Officers try digital approach to solve year-old homicides

Officers try digital approach to solve year-old homicides
March 11
00:00 2015

Investigators with the Winston-Salem Police Department are asking for the public assistance in solving four unsolved homicides from 2014, and they are hoping that a new campaign will help.

On Thursday, March 5, a media conference was held to announce a new Internet campaign that investigators hope will bring them more leads in the 2014 deaths of the following: Delroy East on Jan. 1, Christopher R. Thompson on March 23, Christopher D. Jones on March  28 and Tyrahn R. Elliott on April 17. The police reported 15 homicides in 2014, with five of those cases still open, and four without leads.

The campaign focuses on advertisements on television and radio, which will lead viewers to video on about the homicides. The advertisements will focus on getting the attention of men and women ages 18 to 30 who live in the 27101 and 27105 ZIP codes where the four men were killed.

Captain Catrina Thompson said that investigators are always looking for ways to reach out to the community.

“We are constantly thinking about different things that we can do, different tools that we can use to try and get our crimes solved. We can’t do it alone, so we are always asking for the help from our community,” she said. “That’s because we are a group of eyes and ears, but our community is a long- reaching group of eyes and ears. We are trying to tap into every available resource, and with that came the thought that we probably should look at putting something out.”

Investigators turned to the city’s public relations and marketing department for assistance, which led to the production of the video.

“This tactic has turned out to be a great way to reach people on a more personal level in a way that is more solid, when we look at a project that needs to reach a certain group of people,” said Eddie McNeal, the city’s director of marketing and communications. “Somebody there knows what happened. Somebody there might be the killer. The video creation and trying to get this down so that everybody sees it is focused on one thing, and that’s solving these murders.”

While Thompson agrees that the unsolved murders are concentrated in one area, she said that crime happens everywhere.

“Crime can happen in any community, in any neighborhood and on any street. We have had in my 21 years of experience a homicide to happen in every ward of the city. Crime is not specific to any one area; it could happen to everyone.”

The veteran captain also said that the victims’ families are aware of the new initiative and  that the department is doing everything to solve the crimes.

“I think as a family member you don’t care what type of new initiatives the police department will come up with to get the crime solved, you just want them to find who is responsible for taking the lives of your loved ones and bring them to justice,” she said. “We have four families out there who have lost a loved one, and to add insult to injury, there is nobody out there who is being held accountable. No one. It’s difficult to have to bury someone for any reason.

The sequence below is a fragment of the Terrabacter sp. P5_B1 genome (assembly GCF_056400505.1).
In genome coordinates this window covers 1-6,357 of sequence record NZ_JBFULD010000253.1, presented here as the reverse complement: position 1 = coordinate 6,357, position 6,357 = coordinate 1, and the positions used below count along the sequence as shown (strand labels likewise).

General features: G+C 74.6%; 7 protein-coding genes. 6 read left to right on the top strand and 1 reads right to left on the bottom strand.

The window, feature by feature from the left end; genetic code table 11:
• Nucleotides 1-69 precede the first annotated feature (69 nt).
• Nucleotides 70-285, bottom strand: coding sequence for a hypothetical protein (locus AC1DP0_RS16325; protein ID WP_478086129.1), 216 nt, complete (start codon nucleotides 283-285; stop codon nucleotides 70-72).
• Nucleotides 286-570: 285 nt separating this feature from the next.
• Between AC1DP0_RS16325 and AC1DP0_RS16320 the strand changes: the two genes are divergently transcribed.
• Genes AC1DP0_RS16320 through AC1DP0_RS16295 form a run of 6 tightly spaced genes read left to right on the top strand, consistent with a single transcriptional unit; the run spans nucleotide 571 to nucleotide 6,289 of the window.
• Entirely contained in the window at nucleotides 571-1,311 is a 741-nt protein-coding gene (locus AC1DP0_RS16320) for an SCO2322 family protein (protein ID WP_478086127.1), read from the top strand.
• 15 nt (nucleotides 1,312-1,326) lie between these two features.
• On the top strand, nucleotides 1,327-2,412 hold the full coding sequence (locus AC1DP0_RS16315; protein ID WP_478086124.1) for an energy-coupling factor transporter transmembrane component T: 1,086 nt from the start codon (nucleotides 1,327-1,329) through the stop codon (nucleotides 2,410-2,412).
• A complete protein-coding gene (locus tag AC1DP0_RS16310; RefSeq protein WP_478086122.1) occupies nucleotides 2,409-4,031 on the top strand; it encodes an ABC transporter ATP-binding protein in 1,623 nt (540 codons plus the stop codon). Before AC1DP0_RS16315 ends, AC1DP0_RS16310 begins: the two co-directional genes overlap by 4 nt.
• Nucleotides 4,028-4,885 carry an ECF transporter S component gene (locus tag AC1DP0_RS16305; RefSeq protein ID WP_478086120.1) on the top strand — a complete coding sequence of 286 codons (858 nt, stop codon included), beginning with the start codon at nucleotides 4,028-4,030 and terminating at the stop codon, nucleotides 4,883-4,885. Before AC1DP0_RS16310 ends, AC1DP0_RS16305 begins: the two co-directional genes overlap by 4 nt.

That difficulty is intensified when you’re burying someone who was killed at the hands of another person, but it’s even worse when there is no one being held accountable for it.”

Like most low-income minority communities, the “no snitching” culture is rampant throughout the community where the homicides took place, meaning that even if residents saw or knew some information, they wouldn’t say anything in an effort to protect others.

Thompson said that while it makes investigators’ jobs harder, it doesn’t make it impossible.

“We rely heavily on assistance and cooperation from the community. It’s only so many of us, but we have citizens all over the city.

They are able to hear, in some cases, more than we are.

We need that information from them,” she said. “So yes, that whole idea behind not snitching, sorta speak, on anyone or people in your neighborhood causes us some challenges.

I’m not going to say it prevents us from getting our jobs done, but certainly it doesn’t help us. In every one of these cases, there is someone out there who knows what happened, there is no question in our minds about that.”

The video is taped at each location where the four bodies were found and includes a brief synopsis about the cases by investigators.

It was produced by WSTV and is posted on the city’s Youtube channel.

Thompson is asking that anyone with information come forward.

“It’s just getting that person to come forward and do the right thing and let us know who it is. I understand that people have to live in these communities.

That’s why we have our Crimestoppers tip line available.

It’s 100 percent anonymous,” she said.

Crimestoppers is offering a cash reward for information that leads to an arrest and can be reached at 336-727-2800 or you can text BITEBACK to 274637.

A direct call can be made to the agency by calling 336-773-7700.

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Chanel Davis

Chanel Davis

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